Michaił Anikuszyn, Bogusław Bachorczyk, Krystian Burda, Mikolaj Chylak, Justyna Chmielewska, Marian Czapla, Monika Drożyńska, Jacek Damięcki, Luna Drexler, Michał Frydrych, Tomasz Ponury Grzybiarz Górnicki, Zuzanna Hertzberg, Tobiasz Kenio, Olga Mokrzycka, Krystyna Piotrowska, Ewa Pogwizd, Aleka Polis, Leszek Rózga, Sergey Shabohin, Mikill Skugga, Henryk Stażewski, Wiktoria Wojciechowska, Tymek Wojciechowski, Wojciech Zasadni, Jacek K. Zieliński, Bogdan Ziętek, Paweł Ponury Żukowski







Sergey Shabohin: mural 
Friendship Mound
(Three Sisters)
,

2019


Exhibition in three parts:
Love: 10 April – 7 June, 2019

Hope: 27 June – 31 July, 2019

Faith: 8 August – 15 September, 2019

Partners:
Królikarnia – Museum of Sculpture by Xawery Dunikowski, National Museum in Warsaw




   
Plein air and festival:
ID: E19.14


Title:

Contexts 2019
IX International Festival
of Ephemeral Art




Date:
July 23 — 29, 2019

Place:
Sokołowsko, Poland

Curator:
Małgorzata Sady

Artists:
Mariola Allbinowska, Animacje PJATK, Grupa Azorro, B-dur Kwartet, Judit Bador, Tereza Barabash, Bożenna Biskupska, Ingrid Blekstad, Judit Bodor, Tania Bruguera, Leah Buckareff, Vlasta Delimar, Ensemble C2-D2-K, Calum Eccleston, Esther Ferrer, Irina Gheorghe, Justyna Górowska, Izabela Gustowska, Helena Hafemann, Elayne Harrington, Roddy Hunter, Sławek Janicki, Andrij Jurkewycz, Weronika Kami Amelia, Ana Kavalis, Paweł Korbus, Igor Kubik, Natalia LL., Cyril Lepetit, Anka Leśniak, Alastair MacLennan, Wiera Meniok, Siobhán Mullen, Brian Patterson, Pauline Payen, Zdzisław Piernik, Małgorzata Maria Potocka, Agnieszka Rayzacher, Christine Regn, Józef Robakowski, Lyllie Rouvière, Małgorzata Sady, Andrea Saemann, Carolee Schneemann, Sergey Shabohin, Guido Stemme, Karoline Strys, Jara Tarnovski, Francis Thorburn, Olga Tokarczuk, Mischa Twitchin, Anna Tyczyńska, Magdalena Ujma, a.w., Zorka Wollny, Ewa Zarzycka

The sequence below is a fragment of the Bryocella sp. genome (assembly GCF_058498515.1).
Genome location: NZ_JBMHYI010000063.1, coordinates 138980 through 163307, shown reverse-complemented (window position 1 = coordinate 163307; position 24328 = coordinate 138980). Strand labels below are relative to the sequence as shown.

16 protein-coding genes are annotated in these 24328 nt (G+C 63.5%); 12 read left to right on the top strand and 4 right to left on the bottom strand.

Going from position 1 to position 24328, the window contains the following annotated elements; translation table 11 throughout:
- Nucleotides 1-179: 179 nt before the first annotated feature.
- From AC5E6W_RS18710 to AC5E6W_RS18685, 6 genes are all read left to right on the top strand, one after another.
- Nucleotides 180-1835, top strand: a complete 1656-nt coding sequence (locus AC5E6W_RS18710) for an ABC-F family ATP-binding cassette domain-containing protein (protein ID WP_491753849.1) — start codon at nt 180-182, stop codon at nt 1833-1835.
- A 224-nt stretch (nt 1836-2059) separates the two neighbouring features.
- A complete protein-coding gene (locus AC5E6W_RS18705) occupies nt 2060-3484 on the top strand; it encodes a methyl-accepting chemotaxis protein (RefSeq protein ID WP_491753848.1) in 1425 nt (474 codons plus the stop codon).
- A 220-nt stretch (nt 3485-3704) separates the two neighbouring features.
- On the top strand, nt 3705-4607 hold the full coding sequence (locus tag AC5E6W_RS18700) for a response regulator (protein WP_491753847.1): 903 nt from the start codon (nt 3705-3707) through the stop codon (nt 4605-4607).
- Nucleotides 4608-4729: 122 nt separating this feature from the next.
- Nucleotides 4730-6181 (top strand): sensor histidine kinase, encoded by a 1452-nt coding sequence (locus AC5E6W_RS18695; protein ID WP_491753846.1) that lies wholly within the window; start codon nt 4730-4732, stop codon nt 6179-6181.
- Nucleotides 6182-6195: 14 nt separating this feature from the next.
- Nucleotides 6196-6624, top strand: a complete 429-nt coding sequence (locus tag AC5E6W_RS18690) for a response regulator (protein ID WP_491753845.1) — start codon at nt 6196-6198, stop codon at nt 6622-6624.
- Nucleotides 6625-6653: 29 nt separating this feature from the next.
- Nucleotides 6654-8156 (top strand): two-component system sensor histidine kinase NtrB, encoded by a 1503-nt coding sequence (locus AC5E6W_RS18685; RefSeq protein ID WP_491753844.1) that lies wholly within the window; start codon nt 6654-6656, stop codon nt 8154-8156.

Work:
Site-specific installation ST()RE #10: Kadaverruhe





Sergey Shabohin:
site-specific installation
ST()RE #10: Kadaverruhe,
Brehmer's Sanatorium,
The Black Hall
,

Sokołowsko, Poland,
2019


Explication:
Has everything already happened?

Two thousand years ago Rabin Akiba ben Josef concluded that “Everything had already been”. Greek philosophers (the Milesians, the Pythagoreans, the Stoics, Heraclitus, Anaximander) shared this view, when they referred to the beliefs of ancient Egyptians, who claimed that everything repeats itself mutliple times – eternal return. Nietsche continued with this concept in modern philosophy. He perceived time as cyclical and matter as returning to the same state.

Contemporary art stems from the tradition of past creation, it draws from it and is integrated into its continuum. Artists somehow feel the obligation within themselves to create something new, preferably a breakthrough, new trends, directions, qualities. But is it possible? Can they create an absolutely original work isolated from context? Does the feeling of novelty come from unfamiliarity with history of art? 

So are we reinventing the wheel? Are we putting a new disguise on the same body? On the one hand, „what already had been” serves as an inspiration for contemporary art and on the other hand, seeking artists/experimenters and avant-garde artists are opposing tradition. There is no doubt that we do not live in an era of breakthrough in art, like it was at the beginning of the 20th century or in the 60’s and 70’s. New versions of previous appear, focus shifts, attention is drawn to other aspects. Of course, given the circulation of information, globalisation of culture and development of new technologies new possibilities open up. Plagiarism is another issue. To what extent is referring to an earlier work still creative approach and when does it become imitation and abuse. We should keep acquiring knowledge and learn to respect what „had already been” and seek „other things”.

Curator: Małgorzata Sady